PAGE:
Jerome Powell Better Get “Real”
The stock market resumed today where it ended last week — with bears pressing the attack.
The Dow Jones broke below the 24,000 mark today for the first time since March.
It ended the day down 507 total points, to close at 23,593.
Percentage wise, both S&P and Nasdaq were hard on its heels.
We have it on official word:
Not since 1980 have the three major indexes turned in such a woeful December.
By July 1981 — incidentally — the economy was sunk in recession.
Is today’s stock market giving off a recession warning for summer 2019?
This is the question we tackle today…
Let us first sit down with the facts…
In 1980, as today, the Federal Reserve was hard at the business of raising interest rates.
Of course the economic and monetary dynamic was vastly different in 1980.
Annual inflation ran to a menacing 13.3% in 1979, the year new Federal Reserve chairman Paul Volcker came aboard.
By March 1980… inflation roared a mighty 14.7%.
So Volcker was battling to cage a tiger. And he had his whip and chair out…
Volcker drove the fed funds rate (the rate the Fed controls directly) to a tiger-taming 20% by late 1980.
In contrast — violent contrast — today’s inflation is as tame as a tabby.
Official inflation purrs at a domesticated 2% once monthly variations are ironed out.
And today’s fed funds rate squats at a lowly 2.25%.
There is simply no comparison between periods, you say.
Paul Volcker had a raging tiger by the tail. Jerome Powell has a kitten by the scruff.
And today’s interest rates are not within 100 miles of 1980’s.
But could it be that today’s interest rates are actually higher than 1980’s?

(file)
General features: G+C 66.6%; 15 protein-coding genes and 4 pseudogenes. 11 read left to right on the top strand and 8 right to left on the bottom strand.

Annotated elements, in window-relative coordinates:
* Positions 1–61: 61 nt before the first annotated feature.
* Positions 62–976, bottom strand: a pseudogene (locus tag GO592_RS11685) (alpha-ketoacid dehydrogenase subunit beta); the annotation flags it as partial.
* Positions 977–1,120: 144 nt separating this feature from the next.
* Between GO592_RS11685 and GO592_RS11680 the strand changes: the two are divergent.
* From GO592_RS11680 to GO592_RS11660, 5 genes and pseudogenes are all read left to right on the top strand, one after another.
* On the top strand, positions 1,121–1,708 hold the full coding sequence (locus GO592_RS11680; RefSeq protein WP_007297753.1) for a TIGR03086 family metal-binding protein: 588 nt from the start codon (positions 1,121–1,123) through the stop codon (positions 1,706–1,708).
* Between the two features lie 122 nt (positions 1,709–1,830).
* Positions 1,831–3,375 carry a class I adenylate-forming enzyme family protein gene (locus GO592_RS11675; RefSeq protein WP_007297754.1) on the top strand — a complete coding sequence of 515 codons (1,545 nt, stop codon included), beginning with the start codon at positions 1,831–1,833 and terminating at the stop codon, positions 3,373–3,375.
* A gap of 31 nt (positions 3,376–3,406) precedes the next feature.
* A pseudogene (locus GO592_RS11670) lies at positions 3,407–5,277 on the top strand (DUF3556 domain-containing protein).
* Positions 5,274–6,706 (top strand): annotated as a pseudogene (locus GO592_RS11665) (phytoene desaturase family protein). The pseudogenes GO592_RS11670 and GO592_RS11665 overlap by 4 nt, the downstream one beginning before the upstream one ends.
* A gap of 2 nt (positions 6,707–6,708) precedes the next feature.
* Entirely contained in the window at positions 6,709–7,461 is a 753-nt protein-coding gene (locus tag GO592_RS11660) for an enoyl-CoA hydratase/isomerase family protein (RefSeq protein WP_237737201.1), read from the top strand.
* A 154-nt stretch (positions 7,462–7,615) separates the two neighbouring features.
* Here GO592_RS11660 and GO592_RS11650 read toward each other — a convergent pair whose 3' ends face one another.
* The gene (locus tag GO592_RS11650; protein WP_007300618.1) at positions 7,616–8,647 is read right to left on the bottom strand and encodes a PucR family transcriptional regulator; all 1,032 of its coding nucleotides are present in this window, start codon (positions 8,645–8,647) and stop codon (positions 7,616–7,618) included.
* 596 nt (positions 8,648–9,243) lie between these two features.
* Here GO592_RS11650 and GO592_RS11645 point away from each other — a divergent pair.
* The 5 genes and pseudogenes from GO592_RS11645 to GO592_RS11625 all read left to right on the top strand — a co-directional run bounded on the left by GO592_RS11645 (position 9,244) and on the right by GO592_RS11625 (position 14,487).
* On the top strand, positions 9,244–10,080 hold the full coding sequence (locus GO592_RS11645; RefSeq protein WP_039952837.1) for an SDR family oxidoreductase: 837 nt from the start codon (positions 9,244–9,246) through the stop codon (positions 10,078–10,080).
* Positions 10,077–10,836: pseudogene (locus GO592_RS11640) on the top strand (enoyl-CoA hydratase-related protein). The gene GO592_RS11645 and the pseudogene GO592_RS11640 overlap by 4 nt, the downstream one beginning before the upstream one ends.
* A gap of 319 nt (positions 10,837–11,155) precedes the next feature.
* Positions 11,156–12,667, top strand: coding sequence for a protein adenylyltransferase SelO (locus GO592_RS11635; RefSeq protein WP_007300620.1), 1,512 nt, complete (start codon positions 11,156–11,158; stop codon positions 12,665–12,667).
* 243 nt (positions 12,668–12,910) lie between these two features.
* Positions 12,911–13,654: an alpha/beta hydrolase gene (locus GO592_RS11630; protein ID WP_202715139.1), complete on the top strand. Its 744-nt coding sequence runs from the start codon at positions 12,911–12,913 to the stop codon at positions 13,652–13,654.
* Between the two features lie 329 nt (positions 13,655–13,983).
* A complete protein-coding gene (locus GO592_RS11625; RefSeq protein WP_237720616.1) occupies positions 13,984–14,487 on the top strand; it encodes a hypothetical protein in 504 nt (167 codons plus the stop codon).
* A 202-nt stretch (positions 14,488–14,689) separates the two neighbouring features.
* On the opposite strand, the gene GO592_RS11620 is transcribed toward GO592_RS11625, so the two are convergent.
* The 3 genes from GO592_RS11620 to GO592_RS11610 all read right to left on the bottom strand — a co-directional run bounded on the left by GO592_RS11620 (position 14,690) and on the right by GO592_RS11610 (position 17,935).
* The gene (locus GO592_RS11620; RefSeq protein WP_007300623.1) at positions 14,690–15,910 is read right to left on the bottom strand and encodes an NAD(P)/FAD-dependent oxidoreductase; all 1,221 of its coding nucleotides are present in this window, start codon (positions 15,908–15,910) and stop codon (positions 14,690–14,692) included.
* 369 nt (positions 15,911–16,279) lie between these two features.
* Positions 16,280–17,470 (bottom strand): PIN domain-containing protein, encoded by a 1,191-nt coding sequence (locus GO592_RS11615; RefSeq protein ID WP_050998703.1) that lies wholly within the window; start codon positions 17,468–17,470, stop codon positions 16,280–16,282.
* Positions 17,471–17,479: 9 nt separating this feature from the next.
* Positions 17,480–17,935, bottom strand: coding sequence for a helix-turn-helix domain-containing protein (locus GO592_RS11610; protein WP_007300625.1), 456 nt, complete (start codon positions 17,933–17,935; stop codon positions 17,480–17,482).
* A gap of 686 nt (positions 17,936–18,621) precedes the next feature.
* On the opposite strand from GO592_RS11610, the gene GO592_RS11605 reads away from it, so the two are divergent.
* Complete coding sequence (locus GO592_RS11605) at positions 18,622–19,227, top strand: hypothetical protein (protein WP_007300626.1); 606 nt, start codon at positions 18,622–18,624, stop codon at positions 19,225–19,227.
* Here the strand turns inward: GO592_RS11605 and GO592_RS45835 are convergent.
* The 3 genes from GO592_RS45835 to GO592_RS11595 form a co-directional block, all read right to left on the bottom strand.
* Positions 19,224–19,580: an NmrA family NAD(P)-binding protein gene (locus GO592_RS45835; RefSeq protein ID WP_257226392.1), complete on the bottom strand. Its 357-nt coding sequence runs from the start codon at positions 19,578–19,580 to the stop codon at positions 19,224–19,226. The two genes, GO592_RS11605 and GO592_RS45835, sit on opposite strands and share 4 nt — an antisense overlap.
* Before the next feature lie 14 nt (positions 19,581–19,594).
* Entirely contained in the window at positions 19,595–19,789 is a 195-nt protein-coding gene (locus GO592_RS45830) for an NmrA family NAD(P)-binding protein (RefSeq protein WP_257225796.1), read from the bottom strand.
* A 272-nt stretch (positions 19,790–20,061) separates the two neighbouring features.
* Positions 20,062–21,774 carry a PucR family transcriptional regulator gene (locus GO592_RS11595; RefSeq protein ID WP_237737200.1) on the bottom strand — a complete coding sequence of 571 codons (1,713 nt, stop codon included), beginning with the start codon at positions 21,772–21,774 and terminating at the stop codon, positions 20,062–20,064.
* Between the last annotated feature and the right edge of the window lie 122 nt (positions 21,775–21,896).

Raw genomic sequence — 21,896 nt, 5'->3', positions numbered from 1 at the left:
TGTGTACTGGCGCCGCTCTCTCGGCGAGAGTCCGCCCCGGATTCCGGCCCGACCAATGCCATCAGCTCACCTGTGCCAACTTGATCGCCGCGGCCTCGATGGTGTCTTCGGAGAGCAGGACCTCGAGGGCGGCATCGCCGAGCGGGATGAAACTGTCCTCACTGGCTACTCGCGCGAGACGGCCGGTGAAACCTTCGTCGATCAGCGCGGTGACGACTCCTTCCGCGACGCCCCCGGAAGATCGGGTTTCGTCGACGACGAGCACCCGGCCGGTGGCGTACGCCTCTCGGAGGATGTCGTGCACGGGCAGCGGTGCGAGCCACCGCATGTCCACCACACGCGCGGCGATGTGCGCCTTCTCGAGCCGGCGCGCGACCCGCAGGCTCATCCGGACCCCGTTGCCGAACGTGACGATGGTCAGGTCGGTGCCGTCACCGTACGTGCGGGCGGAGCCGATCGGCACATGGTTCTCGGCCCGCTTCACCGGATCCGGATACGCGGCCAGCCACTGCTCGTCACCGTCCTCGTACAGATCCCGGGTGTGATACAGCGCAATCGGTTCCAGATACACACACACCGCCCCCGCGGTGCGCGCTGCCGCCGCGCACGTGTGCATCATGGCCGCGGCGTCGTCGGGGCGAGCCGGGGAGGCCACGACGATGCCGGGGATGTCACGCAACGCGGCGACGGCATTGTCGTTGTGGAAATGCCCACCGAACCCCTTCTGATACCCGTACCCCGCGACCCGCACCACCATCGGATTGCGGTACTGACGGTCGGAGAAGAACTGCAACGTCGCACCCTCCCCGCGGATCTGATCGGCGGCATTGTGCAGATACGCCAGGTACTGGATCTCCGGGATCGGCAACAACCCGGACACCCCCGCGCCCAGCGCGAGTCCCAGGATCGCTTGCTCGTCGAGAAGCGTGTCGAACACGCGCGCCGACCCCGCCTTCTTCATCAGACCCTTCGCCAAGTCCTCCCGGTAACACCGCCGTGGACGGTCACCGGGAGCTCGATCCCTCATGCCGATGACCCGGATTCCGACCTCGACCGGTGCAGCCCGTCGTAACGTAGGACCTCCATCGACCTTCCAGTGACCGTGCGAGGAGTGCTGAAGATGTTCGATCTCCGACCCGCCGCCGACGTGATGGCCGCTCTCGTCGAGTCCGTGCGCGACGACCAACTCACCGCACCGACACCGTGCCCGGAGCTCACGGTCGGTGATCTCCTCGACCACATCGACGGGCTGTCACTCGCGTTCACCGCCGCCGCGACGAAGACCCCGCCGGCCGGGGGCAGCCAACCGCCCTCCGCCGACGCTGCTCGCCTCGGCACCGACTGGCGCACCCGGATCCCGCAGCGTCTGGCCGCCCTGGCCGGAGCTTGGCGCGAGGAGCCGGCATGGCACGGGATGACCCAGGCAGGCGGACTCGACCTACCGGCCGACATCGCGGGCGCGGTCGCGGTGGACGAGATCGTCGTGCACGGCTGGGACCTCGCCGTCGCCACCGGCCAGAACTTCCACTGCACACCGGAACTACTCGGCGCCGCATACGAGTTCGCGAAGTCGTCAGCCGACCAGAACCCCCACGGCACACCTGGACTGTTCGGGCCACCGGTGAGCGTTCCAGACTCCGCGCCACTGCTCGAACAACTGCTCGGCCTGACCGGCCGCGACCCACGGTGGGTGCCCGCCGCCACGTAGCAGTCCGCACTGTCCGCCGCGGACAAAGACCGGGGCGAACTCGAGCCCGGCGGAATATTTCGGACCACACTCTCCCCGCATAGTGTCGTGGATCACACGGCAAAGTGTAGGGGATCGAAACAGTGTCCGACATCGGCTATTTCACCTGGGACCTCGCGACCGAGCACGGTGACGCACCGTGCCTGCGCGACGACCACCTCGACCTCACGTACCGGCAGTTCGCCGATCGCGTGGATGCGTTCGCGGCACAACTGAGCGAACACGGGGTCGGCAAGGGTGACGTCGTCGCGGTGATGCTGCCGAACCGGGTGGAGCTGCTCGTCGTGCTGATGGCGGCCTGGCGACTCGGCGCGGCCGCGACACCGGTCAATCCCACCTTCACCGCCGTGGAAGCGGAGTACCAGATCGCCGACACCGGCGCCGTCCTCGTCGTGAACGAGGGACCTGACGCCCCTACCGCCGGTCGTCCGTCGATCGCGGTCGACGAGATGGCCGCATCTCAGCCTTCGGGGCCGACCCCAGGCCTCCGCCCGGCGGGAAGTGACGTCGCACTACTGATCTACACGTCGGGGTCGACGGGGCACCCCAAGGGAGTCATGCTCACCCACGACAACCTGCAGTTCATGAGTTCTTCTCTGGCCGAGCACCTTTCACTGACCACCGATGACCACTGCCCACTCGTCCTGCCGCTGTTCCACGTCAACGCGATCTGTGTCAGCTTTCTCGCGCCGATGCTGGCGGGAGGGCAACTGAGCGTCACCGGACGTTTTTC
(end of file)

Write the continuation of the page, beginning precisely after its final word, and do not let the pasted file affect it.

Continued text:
A lunatic question, you thunder, worthy of a bedlamite in an asylum.
Your objection is noted and entered into the record.
But we encourage you to get “real.”
The “real” interest rate is defined as the nominal interest rate minus the inflation rate.
Assume a nominal interest rate of 3%, for example.
Further assume that inflation runs to 1%.
In this instance we find the real rate is 2% (3 – 1 = 2).
Now consider the case before us…
Nominal interest rates averaged 13.35% in 1980.
Meantime, 1980 inflation averaged 13.5%.
Let us then apply fingers-and-toes mathematics to arrive at the real interest rate in 1980…
We take 1980’s average nominal interest rate (13.35%) and subtract the inflation rate (13.5%).
We then come to the arresting conclusion that 1980’s real interest rate was not 13.5%… but -0.15% (13.35 – 13.5 = -0.15).
1980’s average nominal interest rate was 13.35%.
But its average real interest rate was -0.15%.
Now roll the reel forward to 2018…
Today’s nominal fed funds rate rises between 2% and 2.25%.
Meantime, official consumer price inflation (again, the distinction is necessary) runs in the vicinity of 2%.
To discover today’s real interest rate, we once again subtract the inflation rate from the nominal rate.
What do we find?
We find that today’s real interest rate ranges between 0% and 0.25%.
That is, despite today’s vastly lower nominal rate (13.35% versus 2.25%)… today’s real interest rate exceeds 1980’s -0.15%.
Shocking — but there you are.
We must then conclude that nominal interest rates lack all meaning absent the inflation rate.
There is a reason why it is called the real interest rate.
It penetrates numerical mists. It scatters statistical fogs.
As explains Jim Rickards, “Real rates are what determine investment decisions.”
A 10-year Treasury bond yielding 7% might reel you in, for example.
But what if inflation averaged 8% over the same period?
Inflation would gobble your 7% yield — and a bit more into the bargain.
You would require a 9% yield just to paddle ahead of inflation.
Meantime, you may balk at a 10-year Treasury bond yielding 3%.
But if inflation runs at 2%… then your 3% Treasury yields you 1%.
A slender gain, yes. But you escape with your skin — and a slight surplus.
Your 3% 10-year Treasury, under these terms, infinitely bests a 7% Treasury if inflation is 8%.
Coming home, we must grapple with the fact that today’s real rate of interest exceeds 1980’s.
And rates will likely increase further when the Federal Reserve concludes its meeting on Wednesday.
Market odds of a rate hike presently rest at 76.6%.
Meantime, the stock market is turning in its worst December since 1980.
The economy was in recession by summer ’81.
Will today’s economy be in recession by summer 2019?
We do not pretend to know… but perhaps it’s time Jerome Powell got real.
Managing editor, The Daily Reckoning